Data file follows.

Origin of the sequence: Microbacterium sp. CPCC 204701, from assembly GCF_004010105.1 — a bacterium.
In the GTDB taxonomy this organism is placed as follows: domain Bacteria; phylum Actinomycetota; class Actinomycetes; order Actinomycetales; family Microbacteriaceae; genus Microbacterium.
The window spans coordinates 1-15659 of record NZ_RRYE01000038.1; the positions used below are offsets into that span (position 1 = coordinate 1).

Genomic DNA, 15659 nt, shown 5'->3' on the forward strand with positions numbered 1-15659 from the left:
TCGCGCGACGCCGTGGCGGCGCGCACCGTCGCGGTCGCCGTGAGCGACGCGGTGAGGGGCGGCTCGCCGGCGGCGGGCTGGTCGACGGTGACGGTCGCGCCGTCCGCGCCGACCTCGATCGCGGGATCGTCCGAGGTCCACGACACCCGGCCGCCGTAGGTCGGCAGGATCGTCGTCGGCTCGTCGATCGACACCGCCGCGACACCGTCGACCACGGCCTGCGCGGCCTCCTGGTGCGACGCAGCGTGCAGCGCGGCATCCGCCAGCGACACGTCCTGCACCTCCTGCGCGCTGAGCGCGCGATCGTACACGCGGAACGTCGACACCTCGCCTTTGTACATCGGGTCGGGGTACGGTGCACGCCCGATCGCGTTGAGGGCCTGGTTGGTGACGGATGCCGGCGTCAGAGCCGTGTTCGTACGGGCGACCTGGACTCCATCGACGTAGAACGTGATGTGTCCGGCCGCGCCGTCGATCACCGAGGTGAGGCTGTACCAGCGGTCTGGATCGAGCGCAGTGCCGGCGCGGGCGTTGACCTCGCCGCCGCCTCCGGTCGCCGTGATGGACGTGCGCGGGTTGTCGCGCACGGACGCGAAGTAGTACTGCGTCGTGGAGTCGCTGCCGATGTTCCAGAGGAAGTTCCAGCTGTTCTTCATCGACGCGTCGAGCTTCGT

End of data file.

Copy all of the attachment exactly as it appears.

Origin of the sequence: Microbacterium sp. CPCC 204701, from assembly GCF_004010105.1 — a bacterium.
In the GTDB taxonomy this organism is placed as follows: domain Bacteria; phylum Actinomycetota; class Actinomycetes; order Actinomycetales; family Microbacteriaceae; genus Microbacterium.
The window spans coordinates 1-15659 of record NZ_RRYE01000038.1; the positions used below are offsets into that span (position 1 = coordinate 1).

Genomic DNA, 15659 nt, shown 5'->3' on the forward strand with positions numbered 1-15659 from the left:
TCGCGCGACGCCGTGGCGGCGCGCACCGTCGCGGTCGCCGTGAGCGACGCGGTGAGGGGCGGCTCGCCGGCGGCGGGCTGGTCGACGGTGACGGTCGCGCCGTCCGCGCCGACCTCGATCGCGGGATCGTCCGAGGTCCACGACACCCGGCCGCCGTAGGTCGGCAGGATCGTCGTCGGCTCGTCGATCGACACCGCCGCGACACCGTCGACCACGGCCTGCGCGGCCTCCTGGTGCGACGCAGCGTGCAGCGCGGCATCCGCCAGCGACACGTCCTGCACCTCCTGCGCGCTGAGCGCGCGATCGTACACGCGGAACGTCGACACCTCGCCTTTGTACATCGGGTCGGGGTACGGTGCACGCCCGATCGCGTTGAGGGCCTGGTTGGTGACGGATGCCGGCGTCAGAGCCGTGTTCGTACGGGCGACCTGGACTCCATCGACGTAGAACGTGATGTGTCCGGCCGCGCCGTCGATCACCGAGGTGAGGCTGTACCAGCGGTCTGGATCGAGCGCAGTGCCGGCGCGGGCGTTGACCTCGCCGCCGCCTCCGGTCGCCGTGATGGACGTGCGCGGGTTGTCGCGCACGGACGCGAAGTAGTACTGCGTCGTGGAGTCGCTGCCGATGTTCCAGAGGAAGTTCCAGCTGTTCTTCATCGACGCGTCGAGCTTCGT